In April, the Judicial Improvement Program will begin collecting feedback on judge performance using electronic surveys.
The program, which is governed by Administrative Rule 48, has been in effect since 2003. All judicial officers are required to participate in the program during their first two years and periodically after that.
The survey process has been previously been done in a paper format. In January, the Supreme Court amended AR 48 to allow surveys to be conducted electronically. The court system will be launching surveys for the first two participants using the new electronic format beginning April 5.
The Court System uses the Bureau of Governmental Affairs, based at the University of North Dakota, to run the program. In the past, they conducted the surveys for all eligible judicial officers over a set three month period. Under the new process, they will be conducting surveys for only two to three judicial officers at a time and shortening the response period to two weeks.
The program gathers feedback on specific areas of judicial performance through surveys sent to attorneys and court staff. The surveys will be sent to court staff from the court system’s internal email and to attorneys using the SBAND listserv. The switch to electronic surveys is intended to increase the attorney response rate while making the administration of the surveys more efficient. The amended rule is flexible enough that the court system can default back to the paper survey process if necessary.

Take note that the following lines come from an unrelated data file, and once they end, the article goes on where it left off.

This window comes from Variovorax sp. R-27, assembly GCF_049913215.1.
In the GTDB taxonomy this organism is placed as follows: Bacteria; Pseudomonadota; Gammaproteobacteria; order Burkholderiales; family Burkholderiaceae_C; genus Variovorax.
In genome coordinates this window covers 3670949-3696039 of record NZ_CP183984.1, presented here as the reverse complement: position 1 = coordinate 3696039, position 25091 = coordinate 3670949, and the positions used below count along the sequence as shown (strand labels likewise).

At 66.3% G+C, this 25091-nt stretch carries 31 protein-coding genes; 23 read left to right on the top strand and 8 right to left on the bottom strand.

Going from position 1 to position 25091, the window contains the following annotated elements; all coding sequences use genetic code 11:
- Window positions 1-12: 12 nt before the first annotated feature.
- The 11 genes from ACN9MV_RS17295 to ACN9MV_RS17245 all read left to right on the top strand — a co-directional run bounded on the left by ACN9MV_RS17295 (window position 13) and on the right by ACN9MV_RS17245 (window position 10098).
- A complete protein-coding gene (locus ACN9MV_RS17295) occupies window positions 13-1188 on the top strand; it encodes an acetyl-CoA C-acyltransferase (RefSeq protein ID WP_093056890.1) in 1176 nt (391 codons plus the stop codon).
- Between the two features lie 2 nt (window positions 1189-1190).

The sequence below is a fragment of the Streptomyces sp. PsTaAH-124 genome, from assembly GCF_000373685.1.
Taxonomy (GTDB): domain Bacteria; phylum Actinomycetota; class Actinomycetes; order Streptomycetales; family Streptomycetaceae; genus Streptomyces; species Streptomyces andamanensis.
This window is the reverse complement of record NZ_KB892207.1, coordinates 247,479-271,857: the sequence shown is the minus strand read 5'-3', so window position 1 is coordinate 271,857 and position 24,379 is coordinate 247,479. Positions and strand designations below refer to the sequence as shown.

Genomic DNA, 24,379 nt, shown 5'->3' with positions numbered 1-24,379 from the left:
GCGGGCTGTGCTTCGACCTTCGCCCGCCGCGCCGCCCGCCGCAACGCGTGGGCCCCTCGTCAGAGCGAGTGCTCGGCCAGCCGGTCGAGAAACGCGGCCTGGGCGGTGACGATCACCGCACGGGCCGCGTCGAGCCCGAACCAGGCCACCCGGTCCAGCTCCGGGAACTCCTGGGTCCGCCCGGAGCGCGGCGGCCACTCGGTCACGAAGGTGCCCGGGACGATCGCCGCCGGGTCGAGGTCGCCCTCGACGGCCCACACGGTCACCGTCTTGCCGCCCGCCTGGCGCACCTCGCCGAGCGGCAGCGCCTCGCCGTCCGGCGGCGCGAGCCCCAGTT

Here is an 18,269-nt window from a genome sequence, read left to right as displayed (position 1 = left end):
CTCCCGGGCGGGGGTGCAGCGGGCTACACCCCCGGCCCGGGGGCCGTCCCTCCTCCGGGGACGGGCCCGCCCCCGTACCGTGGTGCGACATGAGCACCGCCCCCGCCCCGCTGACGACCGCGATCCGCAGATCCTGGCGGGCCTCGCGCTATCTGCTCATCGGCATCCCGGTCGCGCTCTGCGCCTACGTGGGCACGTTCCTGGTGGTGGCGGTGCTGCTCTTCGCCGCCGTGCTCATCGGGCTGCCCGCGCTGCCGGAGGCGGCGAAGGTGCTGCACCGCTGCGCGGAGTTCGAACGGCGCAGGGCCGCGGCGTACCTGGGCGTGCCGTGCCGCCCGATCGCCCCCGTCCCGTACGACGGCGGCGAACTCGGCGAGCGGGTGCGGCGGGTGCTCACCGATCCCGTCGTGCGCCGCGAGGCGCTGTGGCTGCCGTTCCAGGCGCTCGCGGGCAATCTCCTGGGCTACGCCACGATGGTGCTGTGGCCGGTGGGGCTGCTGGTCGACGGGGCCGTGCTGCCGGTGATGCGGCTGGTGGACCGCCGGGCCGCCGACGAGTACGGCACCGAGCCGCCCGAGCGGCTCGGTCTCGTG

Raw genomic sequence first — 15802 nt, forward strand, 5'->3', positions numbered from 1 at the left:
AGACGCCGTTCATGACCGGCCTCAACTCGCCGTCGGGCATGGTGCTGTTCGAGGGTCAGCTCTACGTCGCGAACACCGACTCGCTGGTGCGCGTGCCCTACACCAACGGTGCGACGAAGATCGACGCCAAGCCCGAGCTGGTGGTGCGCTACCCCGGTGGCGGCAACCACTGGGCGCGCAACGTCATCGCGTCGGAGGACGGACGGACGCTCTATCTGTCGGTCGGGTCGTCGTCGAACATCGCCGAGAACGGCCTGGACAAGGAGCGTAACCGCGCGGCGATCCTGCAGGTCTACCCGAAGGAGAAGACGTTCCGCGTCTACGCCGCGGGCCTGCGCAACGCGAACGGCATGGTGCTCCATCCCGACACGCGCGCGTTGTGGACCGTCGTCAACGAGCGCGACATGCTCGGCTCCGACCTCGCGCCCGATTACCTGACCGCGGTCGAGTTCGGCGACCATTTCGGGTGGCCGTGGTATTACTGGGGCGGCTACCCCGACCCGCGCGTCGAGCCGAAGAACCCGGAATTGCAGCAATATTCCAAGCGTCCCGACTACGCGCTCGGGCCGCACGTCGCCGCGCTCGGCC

All survey responses are confidential and results are only disclosed to the judicial officer and a reviewer chosen by the judicial officer. Judicial officers will be given advance notice as their survey time approaches and will be asked to provide the name and contact information for the person they have chosen as their reviewer.